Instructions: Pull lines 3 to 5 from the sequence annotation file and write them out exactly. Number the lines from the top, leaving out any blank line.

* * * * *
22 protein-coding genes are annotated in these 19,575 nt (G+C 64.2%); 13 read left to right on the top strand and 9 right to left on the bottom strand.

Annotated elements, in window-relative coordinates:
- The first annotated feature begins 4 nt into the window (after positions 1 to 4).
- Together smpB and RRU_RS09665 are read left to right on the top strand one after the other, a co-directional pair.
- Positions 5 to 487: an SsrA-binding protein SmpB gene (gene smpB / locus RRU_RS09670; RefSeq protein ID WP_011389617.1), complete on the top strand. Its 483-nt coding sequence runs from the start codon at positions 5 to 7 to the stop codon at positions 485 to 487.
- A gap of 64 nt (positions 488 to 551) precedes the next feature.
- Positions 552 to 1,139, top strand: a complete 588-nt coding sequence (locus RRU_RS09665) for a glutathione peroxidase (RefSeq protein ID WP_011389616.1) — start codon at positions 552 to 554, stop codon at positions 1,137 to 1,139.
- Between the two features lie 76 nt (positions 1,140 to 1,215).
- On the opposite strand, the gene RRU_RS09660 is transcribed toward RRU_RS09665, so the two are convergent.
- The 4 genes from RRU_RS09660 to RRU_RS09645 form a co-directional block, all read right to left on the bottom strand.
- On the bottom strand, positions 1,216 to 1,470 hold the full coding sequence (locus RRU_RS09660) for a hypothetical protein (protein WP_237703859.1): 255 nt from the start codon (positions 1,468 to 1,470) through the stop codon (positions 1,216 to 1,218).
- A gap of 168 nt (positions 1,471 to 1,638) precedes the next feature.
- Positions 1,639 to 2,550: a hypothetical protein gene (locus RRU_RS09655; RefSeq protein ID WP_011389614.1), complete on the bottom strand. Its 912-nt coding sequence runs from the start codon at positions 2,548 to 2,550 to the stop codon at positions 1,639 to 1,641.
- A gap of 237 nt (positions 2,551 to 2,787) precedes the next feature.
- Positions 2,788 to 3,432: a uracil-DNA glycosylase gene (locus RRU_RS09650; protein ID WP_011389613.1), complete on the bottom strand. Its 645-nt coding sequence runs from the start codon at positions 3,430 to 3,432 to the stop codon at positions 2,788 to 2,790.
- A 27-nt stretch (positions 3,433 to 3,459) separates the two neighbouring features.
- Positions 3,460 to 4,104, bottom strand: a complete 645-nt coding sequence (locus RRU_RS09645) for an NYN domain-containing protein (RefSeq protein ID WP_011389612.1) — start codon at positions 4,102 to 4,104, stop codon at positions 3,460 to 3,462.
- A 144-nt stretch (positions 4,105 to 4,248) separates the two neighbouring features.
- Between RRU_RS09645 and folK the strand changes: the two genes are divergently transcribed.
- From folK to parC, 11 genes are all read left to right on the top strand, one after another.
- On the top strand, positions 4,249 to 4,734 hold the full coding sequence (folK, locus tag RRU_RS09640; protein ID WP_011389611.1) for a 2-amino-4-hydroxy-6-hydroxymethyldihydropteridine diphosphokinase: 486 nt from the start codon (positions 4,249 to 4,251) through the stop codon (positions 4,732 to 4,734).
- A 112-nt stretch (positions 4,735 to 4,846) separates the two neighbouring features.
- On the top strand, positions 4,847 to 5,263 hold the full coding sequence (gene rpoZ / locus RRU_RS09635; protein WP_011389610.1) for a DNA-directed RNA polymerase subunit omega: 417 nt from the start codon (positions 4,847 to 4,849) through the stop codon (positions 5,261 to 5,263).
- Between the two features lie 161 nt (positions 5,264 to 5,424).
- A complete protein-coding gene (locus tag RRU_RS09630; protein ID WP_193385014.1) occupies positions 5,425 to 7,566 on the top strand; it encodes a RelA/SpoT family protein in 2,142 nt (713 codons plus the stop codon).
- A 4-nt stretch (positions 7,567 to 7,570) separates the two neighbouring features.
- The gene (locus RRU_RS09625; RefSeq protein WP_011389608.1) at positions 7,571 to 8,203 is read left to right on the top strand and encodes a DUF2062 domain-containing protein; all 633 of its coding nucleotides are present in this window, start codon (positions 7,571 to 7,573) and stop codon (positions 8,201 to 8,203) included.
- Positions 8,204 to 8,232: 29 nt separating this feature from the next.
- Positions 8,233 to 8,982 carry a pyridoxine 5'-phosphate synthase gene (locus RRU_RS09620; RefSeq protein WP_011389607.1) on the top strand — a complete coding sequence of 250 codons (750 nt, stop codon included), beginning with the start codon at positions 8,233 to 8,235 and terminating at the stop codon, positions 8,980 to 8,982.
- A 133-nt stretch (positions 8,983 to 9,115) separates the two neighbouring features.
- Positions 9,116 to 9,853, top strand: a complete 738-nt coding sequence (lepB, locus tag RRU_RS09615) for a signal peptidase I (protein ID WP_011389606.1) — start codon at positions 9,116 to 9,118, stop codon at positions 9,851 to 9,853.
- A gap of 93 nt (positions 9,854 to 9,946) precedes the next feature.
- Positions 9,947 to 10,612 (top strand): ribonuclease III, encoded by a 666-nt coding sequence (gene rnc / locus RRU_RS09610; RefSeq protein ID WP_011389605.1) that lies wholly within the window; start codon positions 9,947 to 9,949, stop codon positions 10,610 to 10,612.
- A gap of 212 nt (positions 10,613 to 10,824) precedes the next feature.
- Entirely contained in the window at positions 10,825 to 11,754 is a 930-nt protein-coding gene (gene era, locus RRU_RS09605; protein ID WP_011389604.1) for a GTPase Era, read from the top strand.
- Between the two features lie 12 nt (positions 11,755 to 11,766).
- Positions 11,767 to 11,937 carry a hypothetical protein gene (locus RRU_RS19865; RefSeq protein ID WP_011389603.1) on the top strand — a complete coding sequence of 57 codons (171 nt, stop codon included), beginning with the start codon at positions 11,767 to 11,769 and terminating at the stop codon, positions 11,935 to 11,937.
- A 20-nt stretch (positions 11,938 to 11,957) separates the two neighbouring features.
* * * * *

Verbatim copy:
- The first annotated feature begins 4 nt into the window (after positions 1 to 4).
- Together smpB and RRU_RS09665 are read left to right on the top strand one after the other, a co-directional pair.
- Positions 5 to 487: an SsrA-binding protein SmpB gene (gene smpB / locus RRU_RS09670; RefSeq protein ID WP_011389617.1), complete on the top strand. Its 483-nt coding sequence runs from the start codon at positions 5 to 7 to the stop codon at positions 485 to 487.